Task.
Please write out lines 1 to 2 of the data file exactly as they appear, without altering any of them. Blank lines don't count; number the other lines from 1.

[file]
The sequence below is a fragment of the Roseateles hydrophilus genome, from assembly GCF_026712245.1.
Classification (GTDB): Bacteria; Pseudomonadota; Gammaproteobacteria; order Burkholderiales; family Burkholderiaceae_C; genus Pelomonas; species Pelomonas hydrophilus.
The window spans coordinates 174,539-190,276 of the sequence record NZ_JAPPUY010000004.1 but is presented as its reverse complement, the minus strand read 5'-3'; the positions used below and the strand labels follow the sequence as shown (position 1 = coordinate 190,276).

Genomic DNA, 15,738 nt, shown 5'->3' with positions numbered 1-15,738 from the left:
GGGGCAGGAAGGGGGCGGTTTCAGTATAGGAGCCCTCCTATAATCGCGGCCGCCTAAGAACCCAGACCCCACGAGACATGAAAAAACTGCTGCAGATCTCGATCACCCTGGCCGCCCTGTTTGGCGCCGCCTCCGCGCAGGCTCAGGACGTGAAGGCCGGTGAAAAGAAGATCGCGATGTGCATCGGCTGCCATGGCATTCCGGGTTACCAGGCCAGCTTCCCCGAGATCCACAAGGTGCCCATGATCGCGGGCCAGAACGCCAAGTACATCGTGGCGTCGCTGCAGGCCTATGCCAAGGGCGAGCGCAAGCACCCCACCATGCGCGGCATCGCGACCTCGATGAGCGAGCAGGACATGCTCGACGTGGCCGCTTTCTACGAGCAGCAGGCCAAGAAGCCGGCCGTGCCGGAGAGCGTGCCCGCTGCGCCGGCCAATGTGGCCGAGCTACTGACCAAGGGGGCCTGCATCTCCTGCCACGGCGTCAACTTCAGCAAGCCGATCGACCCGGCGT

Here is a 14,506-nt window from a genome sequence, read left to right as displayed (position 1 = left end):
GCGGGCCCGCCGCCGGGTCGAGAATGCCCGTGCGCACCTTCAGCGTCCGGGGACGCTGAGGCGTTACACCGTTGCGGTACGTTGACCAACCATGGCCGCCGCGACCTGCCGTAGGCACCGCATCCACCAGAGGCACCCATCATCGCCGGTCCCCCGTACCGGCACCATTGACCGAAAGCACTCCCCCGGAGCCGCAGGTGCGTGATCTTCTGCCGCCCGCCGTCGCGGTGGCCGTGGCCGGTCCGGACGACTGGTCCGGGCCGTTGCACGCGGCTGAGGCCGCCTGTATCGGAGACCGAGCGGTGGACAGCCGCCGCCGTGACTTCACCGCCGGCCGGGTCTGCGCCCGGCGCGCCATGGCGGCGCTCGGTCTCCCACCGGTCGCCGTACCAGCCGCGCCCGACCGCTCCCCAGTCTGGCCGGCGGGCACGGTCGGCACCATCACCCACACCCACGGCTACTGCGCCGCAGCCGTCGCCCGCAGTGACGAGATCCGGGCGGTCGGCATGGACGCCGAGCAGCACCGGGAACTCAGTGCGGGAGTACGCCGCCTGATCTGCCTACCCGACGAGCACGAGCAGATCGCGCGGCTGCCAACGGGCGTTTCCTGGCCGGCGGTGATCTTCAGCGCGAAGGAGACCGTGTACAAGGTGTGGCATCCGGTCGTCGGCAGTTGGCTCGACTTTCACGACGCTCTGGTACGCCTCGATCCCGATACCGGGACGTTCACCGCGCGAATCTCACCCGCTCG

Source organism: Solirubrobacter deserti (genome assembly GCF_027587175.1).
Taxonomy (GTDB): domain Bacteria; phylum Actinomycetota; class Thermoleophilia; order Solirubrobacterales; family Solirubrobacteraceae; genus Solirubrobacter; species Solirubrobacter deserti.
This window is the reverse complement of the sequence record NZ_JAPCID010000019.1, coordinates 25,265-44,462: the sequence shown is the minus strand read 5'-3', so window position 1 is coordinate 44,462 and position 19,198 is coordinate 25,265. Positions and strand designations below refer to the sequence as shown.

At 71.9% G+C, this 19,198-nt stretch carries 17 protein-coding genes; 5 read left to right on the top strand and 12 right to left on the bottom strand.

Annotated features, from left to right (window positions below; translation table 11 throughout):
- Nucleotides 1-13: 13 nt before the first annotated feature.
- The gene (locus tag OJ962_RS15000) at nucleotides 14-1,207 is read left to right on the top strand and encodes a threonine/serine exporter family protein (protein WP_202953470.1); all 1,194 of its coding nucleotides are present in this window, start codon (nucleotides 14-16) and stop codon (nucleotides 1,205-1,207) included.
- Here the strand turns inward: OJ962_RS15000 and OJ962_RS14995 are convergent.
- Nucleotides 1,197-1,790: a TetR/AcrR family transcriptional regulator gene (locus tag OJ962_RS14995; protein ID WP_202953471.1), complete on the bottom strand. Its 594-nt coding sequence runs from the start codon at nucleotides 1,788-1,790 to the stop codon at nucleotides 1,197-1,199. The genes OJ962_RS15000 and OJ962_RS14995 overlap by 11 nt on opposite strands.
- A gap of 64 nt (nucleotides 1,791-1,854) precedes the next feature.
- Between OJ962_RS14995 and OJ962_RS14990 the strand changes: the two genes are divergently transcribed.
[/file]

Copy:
The sequence below is a fragment of the Roseateles hydrophilus genome, from assembly GCF_026712245.1.
Classification (GTDB): Bacteria; Pseudomonadota; Gammaproteobacteria; order Burkholderiales; family Burkholderiaceae_C; genus Pelomonas; species Pelomonas hydrophilus.